Laptops trump tablets when it comes to multi-tasking projects
WHILE laptops become an endangered species in our homes, they remain an indispensable tool for business people.
Tablets and 'phablets' may be great for light communication, but laptops trump them every time for multi-tasking, projects, presentations and word processing. With this in mind, here are three of the best business laptops you can get, and one to avoid.
Best for work and play
Apple MacBook Pro (from €1,250)
Apple's MacBook Pro is the Audi of laptops. If you can justify getting one for work, do. Its design and performance lead the market (regardless of whether you get the 13-inch, 15-inch or 17-inch model) while there's no lack of power, with 8GB of ram and core i7 processors available.
The machine comes in two flavours: the cheaper, disc-playing 'traditional' hard drive version or the solid-state drive model with higher-resolution ('retina') screen. However, for corporates, it's trickier to hook it in to remote company management systems, while Apple's operating system still does not run all of the business software that Windows does.
Best lightweight for business
Sony Vaio Pro 11 (from €1,000)
I'm a big fan of 11-inch laptops. I'm an even bigger fan of light, 11-inch laptops. Sony's Vaio Pro series certainly qualifies in this regard, with the 11-inch model weighing just 0.87kg (By comparison, an 11-inch MacBook Air, which is also a great machine, weighs 1.06kg).
If you travel a bit for work, you will appreciate the size and weight advantage almost instantly: this is a laptop you can open up and use in economy class without any problem. While power isn't the key attribute here (a core i3 or i5 processor works fine), you can beef this machine up to a core i7 chip, 8GB of ram and a 512GB solid state drive. This is a class act.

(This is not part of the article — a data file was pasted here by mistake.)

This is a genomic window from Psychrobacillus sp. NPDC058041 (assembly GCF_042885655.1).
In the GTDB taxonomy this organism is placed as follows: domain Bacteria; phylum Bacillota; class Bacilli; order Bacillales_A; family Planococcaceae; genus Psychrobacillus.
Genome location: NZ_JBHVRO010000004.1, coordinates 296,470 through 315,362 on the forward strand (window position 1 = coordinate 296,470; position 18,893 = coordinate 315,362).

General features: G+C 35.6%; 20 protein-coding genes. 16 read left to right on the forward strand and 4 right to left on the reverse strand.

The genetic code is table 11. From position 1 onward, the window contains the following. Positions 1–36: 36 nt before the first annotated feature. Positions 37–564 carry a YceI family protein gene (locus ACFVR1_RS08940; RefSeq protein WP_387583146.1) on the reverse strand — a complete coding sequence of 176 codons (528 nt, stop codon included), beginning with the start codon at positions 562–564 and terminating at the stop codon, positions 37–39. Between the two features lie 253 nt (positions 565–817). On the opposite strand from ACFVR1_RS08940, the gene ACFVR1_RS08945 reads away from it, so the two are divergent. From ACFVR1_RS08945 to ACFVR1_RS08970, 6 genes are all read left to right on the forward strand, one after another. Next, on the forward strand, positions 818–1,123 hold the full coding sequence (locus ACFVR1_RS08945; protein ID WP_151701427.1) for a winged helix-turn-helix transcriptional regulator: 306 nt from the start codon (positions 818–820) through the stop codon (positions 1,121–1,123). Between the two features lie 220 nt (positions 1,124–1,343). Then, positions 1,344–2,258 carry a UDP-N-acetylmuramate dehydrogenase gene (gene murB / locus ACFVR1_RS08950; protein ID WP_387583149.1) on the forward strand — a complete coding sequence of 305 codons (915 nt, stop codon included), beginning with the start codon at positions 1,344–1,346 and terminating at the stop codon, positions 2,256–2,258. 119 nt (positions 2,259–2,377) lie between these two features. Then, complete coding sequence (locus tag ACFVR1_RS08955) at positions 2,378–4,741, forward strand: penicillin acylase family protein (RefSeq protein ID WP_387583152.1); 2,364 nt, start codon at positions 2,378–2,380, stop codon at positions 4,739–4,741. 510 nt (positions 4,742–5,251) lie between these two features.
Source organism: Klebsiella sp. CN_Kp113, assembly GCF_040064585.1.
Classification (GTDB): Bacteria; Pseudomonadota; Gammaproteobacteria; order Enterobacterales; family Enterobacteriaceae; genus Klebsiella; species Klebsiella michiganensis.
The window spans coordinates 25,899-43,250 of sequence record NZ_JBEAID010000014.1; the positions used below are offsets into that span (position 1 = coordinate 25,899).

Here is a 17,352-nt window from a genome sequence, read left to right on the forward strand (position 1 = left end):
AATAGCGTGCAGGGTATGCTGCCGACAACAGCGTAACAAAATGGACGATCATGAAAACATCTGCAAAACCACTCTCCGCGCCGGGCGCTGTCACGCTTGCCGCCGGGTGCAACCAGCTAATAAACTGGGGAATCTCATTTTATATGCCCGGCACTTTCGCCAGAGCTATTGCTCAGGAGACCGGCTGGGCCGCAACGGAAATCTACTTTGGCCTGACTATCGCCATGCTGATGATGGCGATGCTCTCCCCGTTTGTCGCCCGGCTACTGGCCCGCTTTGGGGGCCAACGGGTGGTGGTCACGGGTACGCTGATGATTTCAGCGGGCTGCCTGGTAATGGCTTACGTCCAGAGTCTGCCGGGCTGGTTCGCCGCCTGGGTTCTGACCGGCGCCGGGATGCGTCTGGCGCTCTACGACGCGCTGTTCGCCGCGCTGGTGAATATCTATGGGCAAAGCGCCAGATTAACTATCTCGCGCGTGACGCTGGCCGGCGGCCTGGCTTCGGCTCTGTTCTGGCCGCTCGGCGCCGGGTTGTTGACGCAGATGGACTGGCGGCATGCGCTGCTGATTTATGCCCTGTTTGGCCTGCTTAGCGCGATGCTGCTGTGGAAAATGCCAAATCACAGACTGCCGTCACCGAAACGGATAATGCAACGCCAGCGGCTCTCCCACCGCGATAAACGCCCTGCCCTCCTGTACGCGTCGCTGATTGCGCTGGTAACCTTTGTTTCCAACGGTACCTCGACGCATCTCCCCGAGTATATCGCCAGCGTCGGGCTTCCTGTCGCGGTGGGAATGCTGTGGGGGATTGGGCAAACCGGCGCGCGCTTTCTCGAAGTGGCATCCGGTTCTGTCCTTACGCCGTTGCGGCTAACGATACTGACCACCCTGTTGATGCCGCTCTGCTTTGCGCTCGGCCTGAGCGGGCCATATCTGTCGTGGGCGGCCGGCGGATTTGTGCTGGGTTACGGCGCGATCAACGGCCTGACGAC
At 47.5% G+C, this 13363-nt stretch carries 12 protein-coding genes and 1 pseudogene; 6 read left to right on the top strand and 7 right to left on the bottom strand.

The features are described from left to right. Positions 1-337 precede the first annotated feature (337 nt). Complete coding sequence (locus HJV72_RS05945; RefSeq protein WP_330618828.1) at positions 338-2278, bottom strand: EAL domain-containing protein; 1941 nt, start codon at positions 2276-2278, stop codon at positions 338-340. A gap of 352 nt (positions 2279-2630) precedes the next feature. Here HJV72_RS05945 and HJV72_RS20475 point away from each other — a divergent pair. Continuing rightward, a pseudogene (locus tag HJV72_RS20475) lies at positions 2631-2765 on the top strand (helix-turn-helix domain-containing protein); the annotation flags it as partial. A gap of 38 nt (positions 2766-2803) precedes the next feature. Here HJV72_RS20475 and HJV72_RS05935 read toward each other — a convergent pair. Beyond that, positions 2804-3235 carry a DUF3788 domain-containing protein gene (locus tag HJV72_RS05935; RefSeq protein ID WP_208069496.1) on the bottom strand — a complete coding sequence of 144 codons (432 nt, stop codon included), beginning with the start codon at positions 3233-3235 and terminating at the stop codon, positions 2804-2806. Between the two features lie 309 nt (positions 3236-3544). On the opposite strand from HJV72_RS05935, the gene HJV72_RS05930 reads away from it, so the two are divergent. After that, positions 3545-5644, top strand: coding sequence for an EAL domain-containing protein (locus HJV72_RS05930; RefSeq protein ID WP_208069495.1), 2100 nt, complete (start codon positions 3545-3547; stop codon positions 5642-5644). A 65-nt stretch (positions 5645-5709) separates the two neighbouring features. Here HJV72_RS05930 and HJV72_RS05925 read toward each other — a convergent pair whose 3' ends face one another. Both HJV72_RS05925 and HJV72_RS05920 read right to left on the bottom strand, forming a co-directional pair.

Best budget model
Lenovo G500 (from €520)
It's a quirk of the IT industry that 15-inch laptops are generally cheaper than 13-inch or 11-inch models. It may also seem ironic that cheaper machines have bigger hard drives and optical media (that accept software or multimedia via CDs and DVDs).
These are now the calling cards of 'budget' business laptops such as Lenovo's G500. It's a solid machine with plenty of power (via 8GB of ram beefing up its modest i3 processor) and storage (1,000GB). It avoids a cheap, plastic grey chassis in favour of black. It's reasonably heavy and its battery won't bring you much further than three hours' use. But this is a decent, affordable laptop.
One to avoid
Acer V5 (from €850)
If Opel made laptops, this would be the kind of thing they'd come up with. Dull grey plastic surrounds a so-so machine that tries to liven things up with a touchscreen Windows 8 interface.
There's very little to like here. The keyboard, with flat keys in the current style, isn't backlit and keystrokes are less reliable than other laptops I've used.
There's some decent power on offer, with 8GB of ram and an i5 processor, backed up by a 1,000GB optical hard drive. Battery life is around three hours (the battery is removable, which is one good thing). Give this one a miss.